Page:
The Faroe Islands are in Northern Europe, sandwiched between the Norwegian Sea and the North Atlantic Ocean. As a part of Denmark, the inhabitants are mostly Scandinavian folk who speak the Nordic language of Faroese, as well as English. You can celebrate your 18th birthday with a pint of beer in the Faroe Islands, and you can do it while enjoying the gentle sounds of finger-picking local troubadour Teitur Lassen.
The singer/songwriter has compiled 11 acoustic-guitar-based songs for his debut, Poetry & Aeroplanes. He'll undoubtedly sell most of his merchandiser's supply on his upcoming tour with fraternity mascot John Mayer. In the meantime, before the album is re-pressed, before Teitur's boyish face is plastered across every magazine cover in the United States as he upstages his tour mate, fans of the prevalent singer-songwriter genre should embrace Poetry and Aeroplanes.
Though all tracks on the album feature more than just acoustic guitar and vocals, each lends itself to a stripped-down live setting; the melodies are based around the guitar itself. The vocals are those of a younger Sting, and occasionally reach the emotional heights of Coldplay's confessional ballads. Lassen tells saddening tales that all twentysomethings have grown entirely too familiar with: boy meets girl, loves the dickens out of her, girl takes off, end of story.
"Sleeping with the Lights On" is exactly what the title might suggest, as our Faroese gent finds comfort in well-lit slumber; the dark is just too lonely. Over a richly textured drum loop, guitar and piano, he admits post-breakup ailments that willpower normally won't allow: "Feel like waking up in your house someday," but he knows that "nothing's gonna change." There are moments in the second track that will hearken to early Donovan's minimalism. But again, Lassen drifts vocally through the most miserable of "Kodak Delights," as "I was Just Thinking" is an example of the desperate search for an excuse to phone a former love.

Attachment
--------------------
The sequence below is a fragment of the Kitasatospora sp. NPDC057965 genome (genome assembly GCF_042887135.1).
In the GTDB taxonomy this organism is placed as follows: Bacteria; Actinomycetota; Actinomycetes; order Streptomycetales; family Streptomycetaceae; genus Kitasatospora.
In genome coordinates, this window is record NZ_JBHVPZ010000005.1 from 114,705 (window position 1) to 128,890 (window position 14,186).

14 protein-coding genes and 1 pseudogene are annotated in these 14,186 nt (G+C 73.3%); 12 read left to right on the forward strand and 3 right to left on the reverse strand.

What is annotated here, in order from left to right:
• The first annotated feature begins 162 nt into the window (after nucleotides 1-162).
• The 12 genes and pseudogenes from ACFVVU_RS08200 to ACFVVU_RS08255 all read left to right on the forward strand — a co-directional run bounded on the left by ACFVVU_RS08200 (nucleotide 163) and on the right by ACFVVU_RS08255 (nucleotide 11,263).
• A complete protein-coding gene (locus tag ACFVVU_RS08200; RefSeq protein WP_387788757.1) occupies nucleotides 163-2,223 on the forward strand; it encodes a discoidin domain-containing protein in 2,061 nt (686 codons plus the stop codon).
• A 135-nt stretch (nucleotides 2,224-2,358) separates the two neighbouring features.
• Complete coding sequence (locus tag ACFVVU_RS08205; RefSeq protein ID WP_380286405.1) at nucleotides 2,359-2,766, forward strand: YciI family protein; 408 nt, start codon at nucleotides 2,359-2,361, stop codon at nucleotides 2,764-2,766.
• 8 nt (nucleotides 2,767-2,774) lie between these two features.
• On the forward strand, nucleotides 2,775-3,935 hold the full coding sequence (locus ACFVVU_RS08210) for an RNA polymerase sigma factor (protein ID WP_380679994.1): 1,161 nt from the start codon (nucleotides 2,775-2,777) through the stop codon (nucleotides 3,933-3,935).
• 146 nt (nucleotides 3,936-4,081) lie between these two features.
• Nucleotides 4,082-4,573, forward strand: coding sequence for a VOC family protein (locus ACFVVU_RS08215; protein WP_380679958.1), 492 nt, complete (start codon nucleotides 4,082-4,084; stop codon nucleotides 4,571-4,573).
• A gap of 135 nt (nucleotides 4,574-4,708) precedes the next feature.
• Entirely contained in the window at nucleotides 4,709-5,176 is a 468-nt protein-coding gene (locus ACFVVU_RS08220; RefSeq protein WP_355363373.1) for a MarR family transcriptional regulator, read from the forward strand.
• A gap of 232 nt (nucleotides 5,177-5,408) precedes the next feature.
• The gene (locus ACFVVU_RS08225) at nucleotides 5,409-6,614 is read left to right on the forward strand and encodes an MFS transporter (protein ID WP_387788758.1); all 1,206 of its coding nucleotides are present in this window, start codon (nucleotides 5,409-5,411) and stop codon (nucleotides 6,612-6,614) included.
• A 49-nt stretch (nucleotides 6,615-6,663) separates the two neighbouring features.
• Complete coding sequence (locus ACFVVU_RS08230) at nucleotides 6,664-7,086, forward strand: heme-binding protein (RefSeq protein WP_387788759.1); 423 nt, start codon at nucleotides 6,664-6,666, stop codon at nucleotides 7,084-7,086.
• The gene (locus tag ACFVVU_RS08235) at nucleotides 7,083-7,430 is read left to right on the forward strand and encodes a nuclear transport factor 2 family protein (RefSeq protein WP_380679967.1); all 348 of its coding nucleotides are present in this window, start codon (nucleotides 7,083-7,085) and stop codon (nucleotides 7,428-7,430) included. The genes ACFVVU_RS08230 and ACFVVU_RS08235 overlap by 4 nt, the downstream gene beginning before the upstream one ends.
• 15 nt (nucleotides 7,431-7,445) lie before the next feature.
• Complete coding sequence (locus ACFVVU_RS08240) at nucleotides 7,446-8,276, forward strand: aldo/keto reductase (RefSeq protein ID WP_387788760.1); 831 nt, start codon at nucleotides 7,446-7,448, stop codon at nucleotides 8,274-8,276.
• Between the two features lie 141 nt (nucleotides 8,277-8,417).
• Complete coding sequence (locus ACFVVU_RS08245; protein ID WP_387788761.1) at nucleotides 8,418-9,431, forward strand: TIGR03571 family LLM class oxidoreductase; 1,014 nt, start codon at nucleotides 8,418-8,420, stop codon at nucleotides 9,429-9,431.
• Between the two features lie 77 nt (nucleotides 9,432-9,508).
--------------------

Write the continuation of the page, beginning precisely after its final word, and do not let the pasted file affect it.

Solitude from this gloom can be found in Lassen's willingness to return to his childhood. In "Josephine" he recounts "stray dogs," the "old stream," and his "neighborhood queen," as the wounds from grade-school crushes heal much faster than the forlornness that sometimes plagues adulthood.
"You're the Ocean" and "Rough around the Edges" could conceivably top the charts, and Lassen's name could end up on T-shirts in college bookstores nationwide. These are the album's accessible selections, and detract slightly from the rest of its mournful and lovely tones. This veering doesn't last, and although there are (few) aspects of Lassen's work that may lend too well to bland radio, Poetry and Aeroplanes showcases a talent that can't exactly be pinned down, as it is traditional in form but quite refreshing in style and production.
Without littering a somewhat introspective review (thus far, anyway) with loads of 1960s references, Lassen's LP is recorded in such a manner that the songs here rarely reveal their lush surfaces right away. The production efforts are masterful in that the selections that call for sparse arrangements are just that, while layers of strings and warm organ fall snugly into place when needed. By this, Mr. Lassen's heartbreaking numbers, which require the atmosphere of a barren coffee shop, are successfully communicated through wise studio skill.
Teitur Lassen speaks for the broken-hearted, who, for the most part, may be too timid to speak for themselves. His first effort is shamelessly honest and hints at very beautiful things to come.
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